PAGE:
Leave It to Beaver

TV review by
Pam Gelman, Common Sense Media
Leave It to Beaver TV Poster Image
Parents recommend
Classic '50s sitcom is dated but still appealing.

Parents say

age 6+
Based on 7 reviews

Kids say

age 3+
Based on 9 reviews

Did this review miss something on diversity?

Research shows a connection between kids' healthy self-esteem and positive, diverse representations in books, TV shows, and movies. Want to help us help them? Suggest a diversity update

A lot or a little?

The parents' guide to what's in this TV show.

Positive Messages


The series reflects the values of the era, which reinforces patriarchal gender roles, as well as ideas like patriotism, hard work, respect for elders, and the importance of family.

Positive Role Models & Representations

The Cleavers are a stereotypical white middle-class suburban '50s family who get along well (too well, some might argue). Ward works, June stays at home, and the kids go to school, play with friends, and date. Eddie Haskell is often a questionable influence on the boys. Minorities are absent.

Violence & Scariness
Sexy Stuff

Wally likes and dates girls. Very benign flirty behavior.

Drinking, Drugs & Smoking

Episode about alcoholism.

What parents need to know

Parents need to know that this classic, squeaky-clean 1950s sitcom is an icon of American pop culture. Although it's certainly dated in look and dialogue, many of its themes about growing up, sibling rivalry, social adjustment, and parent-kid relationships are still pertinent today. That said, the fact remains that it's a very isolated look at a white, American suburban middle-class family. Today's savvy school-aged kids may find it unrealistic, simple, or boring (the black-and-white cinematography alone will probably be enough to turn a lot of them off).

User Reviews

  • Parents say
  • Kids say
Adult Written byMiss O. June 22, 2018

Always cheers me up

This show always makes me feel better whenever I watch it. It is a great end to a stressful day, and is always a go-to whenever I am sick.
It is safe and enjoya... Continue reading
Parent of a 8-year-old Written bybunnie911 January 31, 2015

My daughter loves this show

Some have said the show is dated; I guess so it's half a century old. It may be dated but the lessons are timeless and heartwarming. The humor comes from i... Continue reading
Teen, 15 years old Written byDonna Stone October 19, 2019

Leave it to Beaver- Behind the Scenes

Leave it to beaver is a wonderful show for any level to watch, but it is best understood by 5 and up. The children are very respectful to their parents, and the... Continue reading
Kid, 12 years old April 11, 2009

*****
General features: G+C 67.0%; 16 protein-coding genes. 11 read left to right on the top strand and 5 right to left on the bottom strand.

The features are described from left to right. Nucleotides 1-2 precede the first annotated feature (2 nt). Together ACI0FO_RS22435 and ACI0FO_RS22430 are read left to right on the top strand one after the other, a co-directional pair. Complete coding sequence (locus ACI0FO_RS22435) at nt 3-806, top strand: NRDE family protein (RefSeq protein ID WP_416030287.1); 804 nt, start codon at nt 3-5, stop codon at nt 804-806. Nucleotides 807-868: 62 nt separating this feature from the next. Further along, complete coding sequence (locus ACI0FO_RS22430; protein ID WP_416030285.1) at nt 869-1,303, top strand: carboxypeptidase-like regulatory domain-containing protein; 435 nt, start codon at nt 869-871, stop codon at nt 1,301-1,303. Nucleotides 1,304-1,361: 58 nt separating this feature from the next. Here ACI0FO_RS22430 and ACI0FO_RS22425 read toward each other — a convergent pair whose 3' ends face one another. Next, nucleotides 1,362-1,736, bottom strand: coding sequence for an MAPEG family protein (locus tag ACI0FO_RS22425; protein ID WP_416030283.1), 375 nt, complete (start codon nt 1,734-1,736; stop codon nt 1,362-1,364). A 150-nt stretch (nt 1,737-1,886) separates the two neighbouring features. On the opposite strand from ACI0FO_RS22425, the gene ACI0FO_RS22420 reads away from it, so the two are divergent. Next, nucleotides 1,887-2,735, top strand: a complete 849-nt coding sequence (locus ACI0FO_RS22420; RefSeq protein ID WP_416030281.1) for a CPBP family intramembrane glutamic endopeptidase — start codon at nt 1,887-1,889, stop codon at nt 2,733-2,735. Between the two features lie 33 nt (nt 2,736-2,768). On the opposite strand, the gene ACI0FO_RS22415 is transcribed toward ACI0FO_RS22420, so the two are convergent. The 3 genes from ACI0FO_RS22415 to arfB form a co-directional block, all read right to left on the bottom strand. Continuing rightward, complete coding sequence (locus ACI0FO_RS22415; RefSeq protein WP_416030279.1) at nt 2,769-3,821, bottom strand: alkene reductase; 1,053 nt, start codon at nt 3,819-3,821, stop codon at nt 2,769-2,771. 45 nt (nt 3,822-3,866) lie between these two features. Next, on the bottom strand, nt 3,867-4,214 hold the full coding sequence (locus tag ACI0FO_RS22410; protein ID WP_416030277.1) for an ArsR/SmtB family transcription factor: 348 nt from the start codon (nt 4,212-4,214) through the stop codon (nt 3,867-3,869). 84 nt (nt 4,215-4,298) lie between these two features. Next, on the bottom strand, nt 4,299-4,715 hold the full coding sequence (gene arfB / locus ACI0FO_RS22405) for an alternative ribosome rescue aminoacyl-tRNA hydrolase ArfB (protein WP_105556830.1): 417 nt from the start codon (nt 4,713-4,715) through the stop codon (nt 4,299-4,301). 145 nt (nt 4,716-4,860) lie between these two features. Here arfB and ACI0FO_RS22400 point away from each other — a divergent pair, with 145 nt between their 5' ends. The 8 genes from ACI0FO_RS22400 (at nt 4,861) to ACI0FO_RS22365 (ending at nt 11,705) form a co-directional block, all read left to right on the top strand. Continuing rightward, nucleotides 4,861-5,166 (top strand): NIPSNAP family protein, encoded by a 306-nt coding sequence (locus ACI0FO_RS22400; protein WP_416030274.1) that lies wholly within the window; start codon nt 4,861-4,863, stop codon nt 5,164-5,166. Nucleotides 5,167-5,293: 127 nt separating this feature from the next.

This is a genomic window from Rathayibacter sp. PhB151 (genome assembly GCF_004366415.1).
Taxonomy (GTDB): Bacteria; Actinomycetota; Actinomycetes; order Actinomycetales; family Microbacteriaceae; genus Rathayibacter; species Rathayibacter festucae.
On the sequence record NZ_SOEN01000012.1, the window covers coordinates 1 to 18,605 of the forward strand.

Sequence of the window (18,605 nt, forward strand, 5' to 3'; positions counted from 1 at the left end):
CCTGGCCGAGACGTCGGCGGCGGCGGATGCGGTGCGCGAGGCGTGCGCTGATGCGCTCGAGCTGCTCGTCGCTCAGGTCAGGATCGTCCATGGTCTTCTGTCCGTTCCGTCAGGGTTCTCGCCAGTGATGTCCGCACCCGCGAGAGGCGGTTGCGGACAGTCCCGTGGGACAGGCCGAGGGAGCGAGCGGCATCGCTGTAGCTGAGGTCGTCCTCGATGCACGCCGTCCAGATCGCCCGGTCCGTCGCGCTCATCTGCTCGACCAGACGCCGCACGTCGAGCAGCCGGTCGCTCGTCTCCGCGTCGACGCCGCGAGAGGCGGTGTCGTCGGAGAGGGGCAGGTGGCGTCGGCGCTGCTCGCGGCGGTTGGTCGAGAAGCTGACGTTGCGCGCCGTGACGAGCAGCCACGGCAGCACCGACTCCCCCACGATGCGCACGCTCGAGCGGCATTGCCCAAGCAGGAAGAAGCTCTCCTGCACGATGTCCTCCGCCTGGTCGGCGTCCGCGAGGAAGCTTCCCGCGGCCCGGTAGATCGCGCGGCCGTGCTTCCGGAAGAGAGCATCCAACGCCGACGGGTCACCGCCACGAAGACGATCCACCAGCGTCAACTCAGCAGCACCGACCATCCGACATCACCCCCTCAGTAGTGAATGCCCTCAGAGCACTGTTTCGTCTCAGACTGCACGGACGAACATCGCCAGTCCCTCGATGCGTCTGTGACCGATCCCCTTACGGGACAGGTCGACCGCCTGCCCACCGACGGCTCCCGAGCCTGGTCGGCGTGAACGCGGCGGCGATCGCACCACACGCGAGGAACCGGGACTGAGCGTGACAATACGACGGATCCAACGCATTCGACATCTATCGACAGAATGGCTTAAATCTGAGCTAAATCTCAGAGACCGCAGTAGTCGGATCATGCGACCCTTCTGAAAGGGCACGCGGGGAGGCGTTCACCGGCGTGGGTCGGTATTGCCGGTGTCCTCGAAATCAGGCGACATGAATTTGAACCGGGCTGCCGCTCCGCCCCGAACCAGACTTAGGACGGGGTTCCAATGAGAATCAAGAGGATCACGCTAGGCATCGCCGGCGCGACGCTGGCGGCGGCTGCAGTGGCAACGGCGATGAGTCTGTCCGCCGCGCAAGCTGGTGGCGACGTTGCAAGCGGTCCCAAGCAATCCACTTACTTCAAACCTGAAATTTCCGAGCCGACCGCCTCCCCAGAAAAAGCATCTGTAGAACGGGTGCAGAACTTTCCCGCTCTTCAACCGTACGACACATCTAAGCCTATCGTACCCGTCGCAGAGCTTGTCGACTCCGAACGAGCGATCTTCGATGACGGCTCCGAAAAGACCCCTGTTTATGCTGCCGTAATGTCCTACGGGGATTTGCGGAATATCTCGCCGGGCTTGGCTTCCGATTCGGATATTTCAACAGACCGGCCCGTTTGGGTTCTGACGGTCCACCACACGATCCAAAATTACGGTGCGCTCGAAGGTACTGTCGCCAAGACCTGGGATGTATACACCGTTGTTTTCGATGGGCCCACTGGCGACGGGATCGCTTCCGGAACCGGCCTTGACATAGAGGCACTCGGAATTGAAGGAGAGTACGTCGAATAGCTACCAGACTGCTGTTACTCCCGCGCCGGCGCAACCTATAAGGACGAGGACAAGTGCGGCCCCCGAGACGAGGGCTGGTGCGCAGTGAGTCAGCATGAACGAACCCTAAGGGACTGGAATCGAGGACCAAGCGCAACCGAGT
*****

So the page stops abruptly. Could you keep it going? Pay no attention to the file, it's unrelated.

Leave It to Beaver

RSKKZ Rating: G for nothing objective.
What Rodni Says: Before I say anything, this show is appropriate for anyone to watch. This show is funny, not always on... Continue reading

What's the story?

This classic sitcom follows the trials and tribulations of the Cleaver family -- little brother Theodore \"Beaver\" Cleaver (Jerry Mathers), older brother Wally (Tony Dow), and doting parents June (Barbara Billingsley) and Ward (Hugh Beaumont).

Is it any good?

Who doesn't respond to LEAVE IT TO BEAVER? It's post-war Americana at its prime and has had a huge following (perhaps even more than when in first aired in the late '50s and early '60s) for decades. Even today, the latest generation is getting to know and love the Beave, Wally, Eddie Haskell, thanks to syndication. At its core, Leave It to Beaver focuses on issues related to growing up and family relationships. While older kids may quickly tire of this clichéd family and their predicable plot lines, younger school-aged kids will probably relate to a lot of the storylines and may also enjoy getting a peek at the life in the late '50s -- the cars, the dress, even the dialogue.

The most obvious objection to Leave It to Beaver is that it represents the less-admirable values of its era along with the good stuff. The characters are almost uniformly white and well-off, and '50s gender stereotypes are out in full force: Ward works, and June stays home to take care of house and kids. That said, Ward does acquiesce to June and treat her as a partner in raising the boys; look past her pearls, dress, heels, and lipstick and you'll find a strong role model, decision maker, and problem solver.

Talk to your kids about ...

  • Families can talk about the differences between life now and how it was for the Cleavers then (with the caveat that this was fiction then, too, and that most '50s moms probably didn't spend all day in a dainty dress and pearl earrings). Does the show offer a realistic depiction of family relationships? How are today's families different than the Cleavers? What's the definition of family today? Parents can point out the show's lack of minority characters and talk about the history of the post-WWII Baby Boom generation and how the Cleaver family exemplifies those times.

TV details

Our editors recommend

Themes & Topics

Browse titles with similar subject matter.

Common Sense Media's unbiased ratings are created by expert reviewers and aren't influenced by the product's creators or by any of our funders, affiliates, or partners.

See how we rate

Streaming options powered by JustWatch

About these links

Common Sense Media, a nonprofit organization, earns a small affiliate fee from Amazon or iTunes when you use our links to make a purchase. Thank you for your support.

Read more

Our ratings are based on child development best practices. We display the minimum age for which content is developmentally appropriate. The star rating reflects overall quality.

Learn how we rate